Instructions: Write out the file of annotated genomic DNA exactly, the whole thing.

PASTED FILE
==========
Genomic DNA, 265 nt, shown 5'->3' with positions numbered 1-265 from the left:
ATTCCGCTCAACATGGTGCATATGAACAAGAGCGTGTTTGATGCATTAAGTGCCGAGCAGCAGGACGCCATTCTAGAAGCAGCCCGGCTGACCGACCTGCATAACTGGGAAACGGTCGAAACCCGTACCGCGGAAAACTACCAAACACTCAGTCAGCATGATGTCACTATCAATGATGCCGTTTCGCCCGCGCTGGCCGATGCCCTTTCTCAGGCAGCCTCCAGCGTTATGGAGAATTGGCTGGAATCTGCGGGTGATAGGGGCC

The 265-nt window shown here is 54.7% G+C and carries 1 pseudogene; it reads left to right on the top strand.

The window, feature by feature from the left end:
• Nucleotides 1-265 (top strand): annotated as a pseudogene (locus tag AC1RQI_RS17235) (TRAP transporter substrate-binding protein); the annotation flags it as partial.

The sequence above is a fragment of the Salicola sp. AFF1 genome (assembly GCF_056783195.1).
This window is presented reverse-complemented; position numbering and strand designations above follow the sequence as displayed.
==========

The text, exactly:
Genomic DNA, 265 nt, shown 5'->3' with positions numbered 1-265 from the left:
ATTCCGCTCAACATGGTGCATATGAACAAGAGCGTGTTTGATGCATTAAGTGCCGAGCAGCAGGACGCCATTCTAGAAGCAGCCCGGCTGACCGACCTGCATAACTGGGAAACGGTCGAAACCCGTACCGCGGAAAACTACCAAACACTCAGTCAGCATGATGTCACTATCAATGATGCCGTTTCGCCCGCGCTGGCCGATGCCCTTTCTCAGGCAGCCTCCAGCGTTATGGAGAATTGGCTGGAATCTGCGGGTGATAGGGGCC

The 265-nt window shown here is 54.7% G+C and carries 1 pseudogene; it reads left to right on the top strand.

The window, feature by feature from the left end:
• Nucleotides 1-265 (top strand): annotated as a pseudogene (locus tag AC1RQI_RS17235) (TRAP transporter substrate-binding protein); the annotation flags it as partial.

The sequence above is a fragment of the Salicola sp. AFF1 genome (assembly GCF_056783195.1).
This window is presented reverse-complemented; position numbering and strand designations above follow the sequence as displayed.